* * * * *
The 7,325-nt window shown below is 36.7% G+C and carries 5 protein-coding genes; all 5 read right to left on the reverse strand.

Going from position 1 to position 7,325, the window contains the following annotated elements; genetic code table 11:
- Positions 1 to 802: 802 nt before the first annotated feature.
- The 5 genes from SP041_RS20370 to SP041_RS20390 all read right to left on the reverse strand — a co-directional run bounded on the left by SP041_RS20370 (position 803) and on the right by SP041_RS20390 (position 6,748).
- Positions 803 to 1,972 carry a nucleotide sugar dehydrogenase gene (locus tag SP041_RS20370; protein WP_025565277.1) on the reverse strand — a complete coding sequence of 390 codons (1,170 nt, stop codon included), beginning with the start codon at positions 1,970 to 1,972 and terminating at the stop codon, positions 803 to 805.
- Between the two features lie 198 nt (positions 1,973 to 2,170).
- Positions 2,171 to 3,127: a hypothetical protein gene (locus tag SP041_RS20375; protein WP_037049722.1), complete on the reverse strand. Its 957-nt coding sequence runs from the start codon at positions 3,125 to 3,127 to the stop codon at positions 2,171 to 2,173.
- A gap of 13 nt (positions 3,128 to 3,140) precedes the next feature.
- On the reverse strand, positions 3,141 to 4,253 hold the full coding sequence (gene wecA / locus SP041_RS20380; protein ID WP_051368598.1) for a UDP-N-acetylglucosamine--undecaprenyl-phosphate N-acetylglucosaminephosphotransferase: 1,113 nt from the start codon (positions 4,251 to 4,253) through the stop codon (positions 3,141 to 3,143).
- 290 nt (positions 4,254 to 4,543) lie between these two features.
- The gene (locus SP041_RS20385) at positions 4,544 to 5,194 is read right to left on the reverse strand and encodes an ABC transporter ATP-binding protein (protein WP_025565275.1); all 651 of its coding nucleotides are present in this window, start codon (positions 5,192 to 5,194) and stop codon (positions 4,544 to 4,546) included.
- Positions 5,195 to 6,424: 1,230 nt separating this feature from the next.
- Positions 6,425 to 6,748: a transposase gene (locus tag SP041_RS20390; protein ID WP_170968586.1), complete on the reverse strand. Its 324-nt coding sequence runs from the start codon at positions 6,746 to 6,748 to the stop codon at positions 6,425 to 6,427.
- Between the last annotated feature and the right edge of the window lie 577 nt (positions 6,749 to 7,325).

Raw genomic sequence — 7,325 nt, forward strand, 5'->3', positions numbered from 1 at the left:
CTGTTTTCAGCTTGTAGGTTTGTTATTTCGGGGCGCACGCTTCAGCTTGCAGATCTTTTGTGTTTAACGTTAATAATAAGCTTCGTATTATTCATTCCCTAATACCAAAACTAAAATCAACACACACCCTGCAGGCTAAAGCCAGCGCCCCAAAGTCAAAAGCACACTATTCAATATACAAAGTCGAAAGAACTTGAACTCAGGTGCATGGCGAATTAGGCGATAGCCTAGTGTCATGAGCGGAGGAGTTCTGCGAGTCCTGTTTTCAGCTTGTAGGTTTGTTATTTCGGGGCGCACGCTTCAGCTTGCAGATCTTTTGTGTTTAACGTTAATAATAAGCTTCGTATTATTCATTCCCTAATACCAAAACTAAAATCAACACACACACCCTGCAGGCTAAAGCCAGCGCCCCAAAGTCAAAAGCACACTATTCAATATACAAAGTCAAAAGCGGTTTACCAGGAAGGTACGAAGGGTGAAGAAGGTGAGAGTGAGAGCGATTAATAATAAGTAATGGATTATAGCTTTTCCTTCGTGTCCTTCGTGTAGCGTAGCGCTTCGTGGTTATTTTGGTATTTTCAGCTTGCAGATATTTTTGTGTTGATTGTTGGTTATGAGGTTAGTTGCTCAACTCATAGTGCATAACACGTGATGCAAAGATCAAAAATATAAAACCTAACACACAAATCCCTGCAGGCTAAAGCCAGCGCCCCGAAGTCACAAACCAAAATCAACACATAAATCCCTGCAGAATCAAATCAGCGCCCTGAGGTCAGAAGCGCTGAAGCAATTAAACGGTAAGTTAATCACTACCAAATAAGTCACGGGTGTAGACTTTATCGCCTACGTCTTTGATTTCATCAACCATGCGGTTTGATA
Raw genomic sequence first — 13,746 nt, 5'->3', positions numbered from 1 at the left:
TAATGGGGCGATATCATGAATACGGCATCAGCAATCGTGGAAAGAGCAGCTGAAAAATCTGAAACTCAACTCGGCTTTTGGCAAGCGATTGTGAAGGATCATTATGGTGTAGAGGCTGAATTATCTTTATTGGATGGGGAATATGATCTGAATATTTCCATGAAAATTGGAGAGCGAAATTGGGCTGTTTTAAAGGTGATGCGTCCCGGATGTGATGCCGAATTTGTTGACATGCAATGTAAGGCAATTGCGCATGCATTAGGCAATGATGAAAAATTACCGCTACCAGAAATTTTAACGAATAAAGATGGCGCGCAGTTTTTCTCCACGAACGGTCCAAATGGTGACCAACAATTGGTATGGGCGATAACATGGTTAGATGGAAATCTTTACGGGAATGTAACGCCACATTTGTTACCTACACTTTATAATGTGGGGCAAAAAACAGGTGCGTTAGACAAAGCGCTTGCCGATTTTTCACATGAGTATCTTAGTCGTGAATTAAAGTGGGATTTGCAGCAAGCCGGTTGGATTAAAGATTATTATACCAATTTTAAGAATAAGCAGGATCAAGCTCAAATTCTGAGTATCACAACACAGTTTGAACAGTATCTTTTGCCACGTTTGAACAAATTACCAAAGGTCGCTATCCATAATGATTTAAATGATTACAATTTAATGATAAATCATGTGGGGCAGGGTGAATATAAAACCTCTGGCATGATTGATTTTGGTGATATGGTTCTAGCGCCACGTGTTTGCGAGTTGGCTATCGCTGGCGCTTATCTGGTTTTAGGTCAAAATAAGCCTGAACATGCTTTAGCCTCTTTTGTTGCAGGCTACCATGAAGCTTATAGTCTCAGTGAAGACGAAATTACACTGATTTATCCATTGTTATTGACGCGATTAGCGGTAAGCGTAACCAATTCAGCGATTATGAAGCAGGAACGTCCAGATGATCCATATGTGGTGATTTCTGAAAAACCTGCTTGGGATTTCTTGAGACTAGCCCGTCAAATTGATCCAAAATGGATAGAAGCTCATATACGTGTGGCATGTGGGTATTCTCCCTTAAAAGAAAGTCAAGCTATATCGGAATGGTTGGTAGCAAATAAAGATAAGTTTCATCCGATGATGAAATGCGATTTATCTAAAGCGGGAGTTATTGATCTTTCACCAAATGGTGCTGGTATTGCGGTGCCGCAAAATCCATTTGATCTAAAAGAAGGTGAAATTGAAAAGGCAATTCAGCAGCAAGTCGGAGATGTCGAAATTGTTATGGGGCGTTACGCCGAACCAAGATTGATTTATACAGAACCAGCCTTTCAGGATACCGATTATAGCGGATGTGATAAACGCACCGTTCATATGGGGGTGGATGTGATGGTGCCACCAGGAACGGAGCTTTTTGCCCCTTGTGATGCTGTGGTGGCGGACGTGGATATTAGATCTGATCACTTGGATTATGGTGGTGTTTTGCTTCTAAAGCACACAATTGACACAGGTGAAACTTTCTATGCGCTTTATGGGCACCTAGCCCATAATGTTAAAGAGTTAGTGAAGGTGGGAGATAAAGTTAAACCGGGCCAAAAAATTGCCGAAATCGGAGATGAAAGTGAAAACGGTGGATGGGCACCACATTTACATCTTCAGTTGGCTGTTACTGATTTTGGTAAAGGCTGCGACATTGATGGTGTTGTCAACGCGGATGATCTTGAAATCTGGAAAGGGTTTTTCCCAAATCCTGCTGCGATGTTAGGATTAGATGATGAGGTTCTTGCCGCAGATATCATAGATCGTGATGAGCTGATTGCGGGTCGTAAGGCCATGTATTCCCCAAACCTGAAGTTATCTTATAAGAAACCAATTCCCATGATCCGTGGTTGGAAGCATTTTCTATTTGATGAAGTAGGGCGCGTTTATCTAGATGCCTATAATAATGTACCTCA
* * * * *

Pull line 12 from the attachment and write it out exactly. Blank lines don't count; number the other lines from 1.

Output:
- Positions 5,195 to 6,424: 1,230 nt separating this feature from the next.